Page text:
AN revised IDF service invoice is on its way to confirmation in the Knesset. Over the years, Israeli politicians and civil society groups have called for young ultra-Orthodox men to be enlisted in the military rather than allowing them to stay and study in yeshivas. The new plan is a major concession by the left parties to the principle known as ‘burden-sharing’.
Minister of Foreign Affairs Yair Lapid and Minister of Finance Avigdor Liberman are closely tied to long-held demands that the ultra-Orthodox share the burden. Judging by the new plan, they seem to have realized that yeshiva students cannot be forcibly conscripted. They are now forgoing military service for economic reasons, in order to get these young people to work.
When the state of Israel was new, Prime Minister David ben Gurion struck a deal with the ultra-Orthodox leaders. The deal was that the several hundred yeshiva students could continue their Torah studies and not be drafted into the Israel Defense Forces, despite the new land. conscription. When the Likud came to power in the late 1970s, the scheme was broadened and within a decade the number of exemptions rose to thousands, representing 15% of the population of military age.
The conscription exemption relied on yeshiva research, which allowed ultra-Orthodox youth to remain in the schools until they became ineligible for conscription at age 28. The long study period meant that ultra – Orthodox were also barred from working for many years .
The problem worsened at the turn of the new millennium: while 60% of ultra-Orthodox workers were employed in 1980, only one third of ultra-Orthodox men did so in 2003, leading most ultra-Orthodox youths to economic burden on the state. And although the state supported them with various allowances and allowances, the poverty among the Israeli ultra-Orthodox has reached about 50% of the families.
The issue of ultra-Orthodox conscription has become a very sensitive issue in Israeli society. Over the years, different solutions were offered like the “Tal Lawin 2000 to put ultra-Orthodox young men to work for two years and then decide whether to return to the yeshiva or do shortened military or national service. But the law expired in 2012. Supreme Court petitions against the government and the special exemption from military service for ultra-Orthodoxes put the issue on the table. Protesters continued to demand equality in “burden sharing” with the support of Yesh Atid.
In 2014, when Yesh Atid was in Netanyahu’s government, a new law was passed that set quotas for hiring ultra-Orthodox men. New IDF service tracks are specially designed for the ultra-Orthodox, such as the combat battalion known as Netzah Yehuda, an ultra-Orthodox battalion in the Paratrooper Company and technological tracks in various service industries.
While these moves slightly increased ultra-Orthodox conscription, the majority still did not serve. In 2017, the Supreme Court decided to repeal the law and demanded that the Knesset pass a more egalitarian law. The Defense Department under Lieberman prepared a bill that would significantly increase the ultra-Orthodox IDF service trajectories, as well as the civil service as an alternative that would allow the population to continue studying in yeshivas. The heads of the ultra-Orthodox parties initially accepted the new law, but changed their minds in late 2018. In the political crisis that followed, the government fell.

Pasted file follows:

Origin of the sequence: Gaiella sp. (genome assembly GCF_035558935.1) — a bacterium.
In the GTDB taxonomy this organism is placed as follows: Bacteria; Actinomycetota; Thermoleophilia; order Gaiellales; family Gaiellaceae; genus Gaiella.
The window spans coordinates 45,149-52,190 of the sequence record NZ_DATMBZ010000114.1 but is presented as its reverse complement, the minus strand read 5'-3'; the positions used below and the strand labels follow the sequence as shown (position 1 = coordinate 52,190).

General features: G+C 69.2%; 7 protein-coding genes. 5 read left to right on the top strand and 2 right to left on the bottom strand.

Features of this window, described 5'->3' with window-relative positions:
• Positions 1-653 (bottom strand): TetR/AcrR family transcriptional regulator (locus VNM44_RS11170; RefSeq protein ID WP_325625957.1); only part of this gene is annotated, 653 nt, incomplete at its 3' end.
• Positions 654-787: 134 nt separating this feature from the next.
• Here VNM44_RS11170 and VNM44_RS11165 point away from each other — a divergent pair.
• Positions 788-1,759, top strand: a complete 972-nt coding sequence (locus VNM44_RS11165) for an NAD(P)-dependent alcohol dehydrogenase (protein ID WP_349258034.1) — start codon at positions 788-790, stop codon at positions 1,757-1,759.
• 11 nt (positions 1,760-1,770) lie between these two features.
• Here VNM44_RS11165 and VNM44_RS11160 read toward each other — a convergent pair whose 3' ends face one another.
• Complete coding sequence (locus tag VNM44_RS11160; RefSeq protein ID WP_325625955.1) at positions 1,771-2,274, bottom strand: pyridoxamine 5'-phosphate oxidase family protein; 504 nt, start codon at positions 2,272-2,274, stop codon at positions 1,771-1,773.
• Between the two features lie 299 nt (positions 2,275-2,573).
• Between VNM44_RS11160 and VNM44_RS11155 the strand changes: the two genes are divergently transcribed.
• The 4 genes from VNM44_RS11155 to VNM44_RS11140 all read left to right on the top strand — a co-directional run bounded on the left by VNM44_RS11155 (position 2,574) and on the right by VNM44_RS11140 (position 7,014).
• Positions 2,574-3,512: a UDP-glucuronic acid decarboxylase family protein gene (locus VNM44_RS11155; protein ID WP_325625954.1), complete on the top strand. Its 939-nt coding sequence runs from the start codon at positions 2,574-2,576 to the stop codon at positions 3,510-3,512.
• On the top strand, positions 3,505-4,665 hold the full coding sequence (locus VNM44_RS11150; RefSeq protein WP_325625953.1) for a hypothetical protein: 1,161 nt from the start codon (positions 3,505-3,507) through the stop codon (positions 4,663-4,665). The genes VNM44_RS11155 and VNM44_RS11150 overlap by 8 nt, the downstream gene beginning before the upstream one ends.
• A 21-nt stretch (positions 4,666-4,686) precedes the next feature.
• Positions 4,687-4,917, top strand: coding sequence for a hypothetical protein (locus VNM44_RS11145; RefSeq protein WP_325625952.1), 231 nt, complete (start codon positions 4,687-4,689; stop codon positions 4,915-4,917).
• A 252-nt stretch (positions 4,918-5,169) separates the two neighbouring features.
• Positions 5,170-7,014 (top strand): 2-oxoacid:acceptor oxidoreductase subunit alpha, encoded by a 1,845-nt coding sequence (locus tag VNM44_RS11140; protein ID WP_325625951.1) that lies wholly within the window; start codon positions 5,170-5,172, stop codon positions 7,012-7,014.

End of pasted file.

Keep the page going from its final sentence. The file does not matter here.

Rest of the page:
The current government has no ultra-Orthodox parties. It includes not only Lapid and Liberman, but also leftist Meretz and Defense Secretary Benny Gantz, who are also proponents of “burden-sharing.” The coalition agreements signed in May include equal obligations.
The new bill temporarily exempts ultra-Orthodox youth from military service. A committee of ministers will determine alternative forms of service for ultra-Orthodox. At the same time, professional training programs would be set up to help young ultra-Orthodox youth enter the labor market.
There are two main reasons for the government’s new approach. Over the years, it became increasingly apparent that any attempt to forcibly recruit the ultra-Orthodox would lead to civil disobedience and nasty confrontations, worsening the divide between the ultra-Orthodox and wider society. The IDF leadership has made it clear that it would be difficult to field large numbers of ultra-Orthodox men who require completely different conditions from the other soldiers, including nutritional needs, the removal of female soldiers from their units and many other matters.
The second reason, the economic aspect, is perhaps even more important. The fact that half of ultra-Orthodox men in Israel don’t work for a living – and not just the young – is a heavy burden on the state in the form of family allowances and a loss of tax revenue and labor productivity. That’s why, after approving the changes, Bennett stressed: “Today we are… opening the gates of work and employment for ultra-Orthodox youth. We are taking down the barriers and giving thousands of young ultra-Orthodox Jews freedom of choice, without coercion and without tanks in Bnei Brak. This is the long but right road to the national interest. The first and foremost goal of all of us is the integration of the ultra-Orthodox society into the labor market.”
Liberman tweeted: “The purpose of the military is to protect the homeland, but also to be the ‘melting pot’ that unites all aspects of society. Our decision balances that melting pot with the needs of today’s economy, which needs more people to participate in the world of employment.”
Interestingly, the ultra-Orthodox has not yet responded to these changes, perhaps because these parties see the benefits in the law. They may even rejoice at the thought that they have managed to convince their opponents to stop trying to force their yeshiva students to serve in the military.